If you’re house-shopping and looking for a deal, you might be interested in foreclosure properties. You probably know that it’s a little bit different and more complex than your average purchase, so you might be wondering how the process works.

The answer is, there’s no one-size-fits-all process when it comes to foreclosure properties. First of all, there are several types of foreclosures— pre-foreclosure or short sale, auction sale, REO, government-owned—and there is a variety of unique situations within each of these categories. Some are in good condition and the process is not too different from a traditional home purchase. Other properties have all kinds of issues.

Since we can’t outline the process clearly for you due to all these complexities, we’ve boiled it down to this: The first step in shopping for foreclosures is to understand the worst-case scenarios and to be prepared for anything. If you’ve never bought a foreclosure property and you’re thinking about doing so, here are some general beginner tips for you:

You’ll need some expert guidance.

The most important thing to do, is get a financial professional, an experienced real estate agent, and possibly a real estate attorney on your side. They’ll help you decide if a foreclosure property is right for you, financially and personally. They’ll be able to educate you in practical, legal, and financial concerns and help you avoid bad situations. The foreclosure market is complex, and you’re going to want a team of people who are on call to help guide you through potentially tricky situations. While some foreclosure sales go smoothly, more often than not, there are bumps in the road that can be handled much more efficiently by experienced professionals who have been through it all before. Don’t wait until you start encountering problems—get an experienced pro right away when you start shopping for a foreclosure. They’ll help you make smart decisions from the get-go!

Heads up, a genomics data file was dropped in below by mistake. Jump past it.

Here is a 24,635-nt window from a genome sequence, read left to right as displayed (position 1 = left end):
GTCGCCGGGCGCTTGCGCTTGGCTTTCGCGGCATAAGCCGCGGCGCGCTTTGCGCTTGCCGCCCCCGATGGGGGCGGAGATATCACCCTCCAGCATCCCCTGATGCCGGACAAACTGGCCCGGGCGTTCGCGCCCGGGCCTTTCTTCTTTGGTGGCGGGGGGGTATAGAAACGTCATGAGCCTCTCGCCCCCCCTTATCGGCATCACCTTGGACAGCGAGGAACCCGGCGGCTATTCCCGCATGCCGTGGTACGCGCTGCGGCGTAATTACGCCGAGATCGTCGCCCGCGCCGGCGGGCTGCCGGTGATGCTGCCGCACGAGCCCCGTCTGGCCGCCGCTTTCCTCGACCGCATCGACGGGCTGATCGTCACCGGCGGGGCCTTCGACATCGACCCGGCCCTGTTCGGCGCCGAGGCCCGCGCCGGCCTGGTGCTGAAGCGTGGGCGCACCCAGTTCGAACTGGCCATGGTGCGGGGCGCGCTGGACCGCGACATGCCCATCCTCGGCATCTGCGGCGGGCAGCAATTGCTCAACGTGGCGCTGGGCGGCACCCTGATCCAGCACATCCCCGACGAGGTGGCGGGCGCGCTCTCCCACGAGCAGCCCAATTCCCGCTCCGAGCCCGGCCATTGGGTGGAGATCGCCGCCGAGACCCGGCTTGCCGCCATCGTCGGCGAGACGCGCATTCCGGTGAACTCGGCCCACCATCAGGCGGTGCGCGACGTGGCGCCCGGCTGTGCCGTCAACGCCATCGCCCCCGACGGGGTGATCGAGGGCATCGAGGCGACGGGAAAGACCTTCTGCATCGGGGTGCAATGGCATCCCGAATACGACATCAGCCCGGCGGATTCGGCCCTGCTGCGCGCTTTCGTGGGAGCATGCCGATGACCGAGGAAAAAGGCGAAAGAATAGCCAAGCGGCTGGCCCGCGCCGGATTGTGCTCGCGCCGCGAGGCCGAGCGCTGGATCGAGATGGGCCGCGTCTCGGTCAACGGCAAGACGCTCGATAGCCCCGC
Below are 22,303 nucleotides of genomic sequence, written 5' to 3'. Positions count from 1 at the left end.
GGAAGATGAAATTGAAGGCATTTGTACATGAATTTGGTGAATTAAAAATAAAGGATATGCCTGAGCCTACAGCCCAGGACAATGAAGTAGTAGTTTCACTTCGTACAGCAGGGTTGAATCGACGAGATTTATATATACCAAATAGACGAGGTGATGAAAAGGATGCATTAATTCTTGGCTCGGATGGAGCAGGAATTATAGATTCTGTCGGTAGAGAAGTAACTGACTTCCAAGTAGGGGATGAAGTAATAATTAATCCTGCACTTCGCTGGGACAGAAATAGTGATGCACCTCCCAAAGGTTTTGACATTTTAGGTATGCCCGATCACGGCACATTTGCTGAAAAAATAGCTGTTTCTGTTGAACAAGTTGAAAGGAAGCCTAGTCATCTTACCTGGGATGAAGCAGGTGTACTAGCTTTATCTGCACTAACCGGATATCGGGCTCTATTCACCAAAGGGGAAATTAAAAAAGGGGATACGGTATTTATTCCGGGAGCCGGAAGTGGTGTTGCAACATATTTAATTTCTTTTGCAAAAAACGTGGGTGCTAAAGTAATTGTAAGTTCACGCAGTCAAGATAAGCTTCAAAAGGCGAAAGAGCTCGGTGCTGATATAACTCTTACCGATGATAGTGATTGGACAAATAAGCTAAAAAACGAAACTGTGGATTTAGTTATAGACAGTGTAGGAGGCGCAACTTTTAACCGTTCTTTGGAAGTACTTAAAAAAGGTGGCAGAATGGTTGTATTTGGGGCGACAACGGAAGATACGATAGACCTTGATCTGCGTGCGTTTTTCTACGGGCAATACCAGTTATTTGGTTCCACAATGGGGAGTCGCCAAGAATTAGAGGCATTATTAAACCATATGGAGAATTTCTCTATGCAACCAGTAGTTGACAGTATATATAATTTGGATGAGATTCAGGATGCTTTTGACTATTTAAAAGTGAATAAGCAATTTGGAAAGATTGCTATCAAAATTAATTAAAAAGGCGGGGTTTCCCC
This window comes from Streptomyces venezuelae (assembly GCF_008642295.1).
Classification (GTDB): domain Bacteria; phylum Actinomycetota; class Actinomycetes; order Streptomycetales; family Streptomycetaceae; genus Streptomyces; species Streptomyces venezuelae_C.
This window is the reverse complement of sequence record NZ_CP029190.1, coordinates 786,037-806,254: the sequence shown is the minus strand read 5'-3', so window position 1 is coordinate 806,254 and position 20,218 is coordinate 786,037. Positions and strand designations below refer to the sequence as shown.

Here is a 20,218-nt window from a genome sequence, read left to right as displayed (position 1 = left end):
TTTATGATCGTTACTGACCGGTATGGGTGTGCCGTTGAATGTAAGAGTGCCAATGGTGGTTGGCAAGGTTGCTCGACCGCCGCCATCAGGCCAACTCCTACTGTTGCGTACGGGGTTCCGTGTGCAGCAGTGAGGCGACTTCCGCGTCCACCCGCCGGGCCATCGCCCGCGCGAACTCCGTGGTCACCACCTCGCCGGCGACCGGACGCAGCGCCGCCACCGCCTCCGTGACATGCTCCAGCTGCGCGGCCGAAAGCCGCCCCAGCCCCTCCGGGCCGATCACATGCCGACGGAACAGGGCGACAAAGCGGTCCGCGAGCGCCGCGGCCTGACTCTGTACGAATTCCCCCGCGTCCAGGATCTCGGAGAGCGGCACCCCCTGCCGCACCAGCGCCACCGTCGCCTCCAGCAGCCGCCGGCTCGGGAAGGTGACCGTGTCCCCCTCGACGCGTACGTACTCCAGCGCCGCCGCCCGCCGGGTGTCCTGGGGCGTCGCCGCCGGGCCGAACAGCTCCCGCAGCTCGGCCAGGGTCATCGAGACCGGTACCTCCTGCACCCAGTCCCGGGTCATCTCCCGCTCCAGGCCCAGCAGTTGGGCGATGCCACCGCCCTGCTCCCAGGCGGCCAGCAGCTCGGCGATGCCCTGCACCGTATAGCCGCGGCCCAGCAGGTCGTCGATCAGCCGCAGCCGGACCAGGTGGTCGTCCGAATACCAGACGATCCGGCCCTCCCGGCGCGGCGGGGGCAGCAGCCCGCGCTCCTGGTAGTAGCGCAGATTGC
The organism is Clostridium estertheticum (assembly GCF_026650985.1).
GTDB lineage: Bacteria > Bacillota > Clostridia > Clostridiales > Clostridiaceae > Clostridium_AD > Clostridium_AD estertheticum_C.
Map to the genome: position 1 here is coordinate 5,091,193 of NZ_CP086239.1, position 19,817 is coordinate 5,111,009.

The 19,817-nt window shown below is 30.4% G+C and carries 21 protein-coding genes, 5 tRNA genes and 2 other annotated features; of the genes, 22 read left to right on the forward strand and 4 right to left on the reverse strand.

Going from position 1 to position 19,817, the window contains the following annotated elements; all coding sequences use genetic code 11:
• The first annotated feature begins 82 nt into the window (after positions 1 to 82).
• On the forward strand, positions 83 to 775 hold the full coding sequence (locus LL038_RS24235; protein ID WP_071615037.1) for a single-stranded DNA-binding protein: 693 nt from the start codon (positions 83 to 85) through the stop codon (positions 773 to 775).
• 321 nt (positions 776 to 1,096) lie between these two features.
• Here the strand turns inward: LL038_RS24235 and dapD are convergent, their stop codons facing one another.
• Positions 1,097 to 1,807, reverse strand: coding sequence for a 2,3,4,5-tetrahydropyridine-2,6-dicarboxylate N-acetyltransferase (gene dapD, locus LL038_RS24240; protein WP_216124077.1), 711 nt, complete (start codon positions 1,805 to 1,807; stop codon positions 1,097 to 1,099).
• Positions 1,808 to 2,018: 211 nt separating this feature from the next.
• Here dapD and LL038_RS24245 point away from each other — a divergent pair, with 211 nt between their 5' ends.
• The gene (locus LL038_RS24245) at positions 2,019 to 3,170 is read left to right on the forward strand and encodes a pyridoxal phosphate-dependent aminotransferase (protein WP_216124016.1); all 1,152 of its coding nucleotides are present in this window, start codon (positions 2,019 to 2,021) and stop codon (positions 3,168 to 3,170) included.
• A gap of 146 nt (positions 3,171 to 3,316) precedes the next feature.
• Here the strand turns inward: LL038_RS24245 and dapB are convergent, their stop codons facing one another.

You’ll likely encounter some obvious problems.

Foreclosures can have all kinds of unique problems that you won’t have with other types of properties. A house may look perfectly fine on the outside, but you might find some ugly, scary situations inside that will cost you a lot of time and money:

  • Missing items: One major issue with foreclosures is that oftentimes, people who are in foreclosure situations will strip the house of any objects that they think they could resell—things like light fixtures, water heaters, furnaces, appliances, doorknobs and locks, and anything else they can remove from the property.
  • Left-behind stuff: Or maybe the opposite has happened—the previous owners may leave furniture, personal items, or even piles of garbage lying around the property. Either of these situations will require extra effort on your part.
  • Dirty: Depending on how long they’ve been vacant, foreclosures will probably need a very thorough cleaning—bugs, rodents, and simple dust and grime can invade a home very quickly without proper maintenance.
  • Damage: It’s even worse if squatters, vandals, copper thieves, and trespassers have damaged the property.
  • Unauthorized residents: We’ve even seen some situations where squatters were still in the residence and the new owners had to evict them.